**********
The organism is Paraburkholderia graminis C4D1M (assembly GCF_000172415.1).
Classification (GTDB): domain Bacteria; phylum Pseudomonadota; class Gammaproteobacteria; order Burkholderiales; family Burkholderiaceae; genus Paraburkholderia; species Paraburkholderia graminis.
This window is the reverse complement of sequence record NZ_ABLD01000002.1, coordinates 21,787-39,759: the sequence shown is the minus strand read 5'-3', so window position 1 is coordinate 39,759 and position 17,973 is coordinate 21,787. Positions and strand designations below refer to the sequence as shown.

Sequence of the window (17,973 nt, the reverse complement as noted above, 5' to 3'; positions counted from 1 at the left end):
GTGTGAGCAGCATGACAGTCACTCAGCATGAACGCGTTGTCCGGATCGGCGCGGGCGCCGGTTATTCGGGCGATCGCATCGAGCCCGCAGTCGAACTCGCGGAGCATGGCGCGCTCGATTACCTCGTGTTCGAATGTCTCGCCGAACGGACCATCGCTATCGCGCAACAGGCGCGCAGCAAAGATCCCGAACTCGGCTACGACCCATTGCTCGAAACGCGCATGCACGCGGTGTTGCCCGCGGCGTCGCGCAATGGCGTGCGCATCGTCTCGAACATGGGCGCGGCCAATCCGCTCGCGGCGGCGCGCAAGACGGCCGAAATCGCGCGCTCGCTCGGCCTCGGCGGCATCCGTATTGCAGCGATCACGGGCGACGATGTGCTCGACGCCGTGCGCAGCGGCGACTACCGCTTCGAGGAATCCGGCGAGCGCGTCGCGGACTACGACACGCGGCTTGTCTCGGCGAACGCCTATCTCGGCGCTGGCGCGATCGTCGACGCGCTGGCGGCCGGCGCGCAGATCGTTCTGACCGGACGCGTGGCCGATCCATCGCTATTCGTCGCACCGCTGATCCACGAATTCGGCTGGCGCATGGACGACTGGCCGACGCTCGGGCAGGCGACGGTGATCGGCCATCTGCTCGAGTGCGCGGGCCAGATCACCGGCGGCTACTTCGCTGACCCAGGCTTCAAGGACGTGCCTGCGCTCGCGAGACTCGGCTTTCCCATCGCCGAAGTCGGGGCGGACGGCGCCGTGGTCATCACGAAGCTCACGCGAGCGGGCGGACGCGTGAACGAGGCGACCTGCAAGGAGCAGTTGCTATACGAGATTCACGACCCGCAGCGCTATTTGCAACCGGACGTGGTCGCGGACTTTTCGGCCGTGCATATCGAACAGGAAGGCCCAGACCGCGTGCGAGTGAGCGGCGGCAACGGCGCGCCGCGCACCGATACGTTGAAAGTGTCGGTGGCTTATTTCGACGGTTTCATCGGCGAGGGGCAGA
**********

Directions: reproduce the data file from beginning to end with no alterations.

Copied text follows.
The organism is Paraburkholderia graminis C4D1M (assembly GCF_000172415.1).
Classification (GTDB): domain Bacteria; phylum Pseudomonadota; class Gammaproteobacteria; order Burkholderiales; family Burkholderiaceae; genus Paraburkholderia; species Paraburkholderia graminis.
This window is the reverse complement of sequence record NZ_ABLD01000002.1, coordinates 21,787-39,759: the sequence shown is the minus strand read 5'-3', so window position 1 is coordinate 39,759 and position 17,973 is coordinate 21,787. Positions and strand designations below refer to the sequence as shown.

Sequence of the window (17,973 nt, the reverse complement as noted above, 5' to 3'; positions counted from 1 at the left end):
GTGTGAGCAGCATGACAGTCACTCAGCATGAACGCGTTGTCCGGATCGGCGCGGGCGCCGGTTATTCGGGCGATCGCATCGAGCCCGCAGTCGAACTCGCGGAGCATGGCGCGCTCGATTACCTCGTGTTCGAATGTCTCGCCGAACGGACCATCGCTATCGCGCAACAGGCGCGCAGCAAAGATCCCGAACTCGGCTACGACCCATTGCTCGAAACGCGCATGCACGCGGTGTTGCCCGCGGCGTCGCGCAATGGCGTGCGCATCGTCTCGAACATGGGCGCGGCCAATCCGCTCGCGGCGGCGCGCAAGACGGCCGAAATCGCGCGCTCGCTCGGCCTCGGCGGCATCCGTATTGCAGCGATCACGGGCGACGATGTGCTCGACGCCGTGCGCAGCGGCGACTACCGCTTCGAGGAATCCGGCGAGCGCGTCGCGGACTACGACACGCGGCTTGTCTCGGCGAACGCCTATCTCGGCGCTGGCGCGATCGTCGACGCGCTGGCGGCCGGCGCGCAGATCGTTCTGACCGGACGCGTGGCCGATCCATCGCTATTCGTCGCACCGCTGATCCACGAATTCGGCTGGCGCATGGACGACTGGCCGACGCTCGGGCAGGCGACGGTGATCGGCCATCTGCTCGAGTGCGCGGGCCAGATCACCGGCGGCTACTTCGCTGACCCAGGCTTCAAGGACGTGCCTGCGCTCGCGAGACTCGGCTTTCCCATCGCCGAAGTCGGGGCGGACGGCGCCGTGGTCATCACGAAGCTCACGCGAGCGGGCGGACGCGTGAACGAGGCGACCTGCAAGGAGCAGTTGCTATACGAGATTCACGACCCGCAGCGCTATTTGCAACCGGACGTGGTCGCGGACTTTTCGGCCGTGCATATCGAACAGGAAGGCCCAGACCGCGTGCGAGTGAGCGGCGGCAACGGCGCGCCGCGCACCGATACGTTGAAAGTGTCGGTGGCTTATTTCGACGGTTTCATCGGCGAGGGGCAGA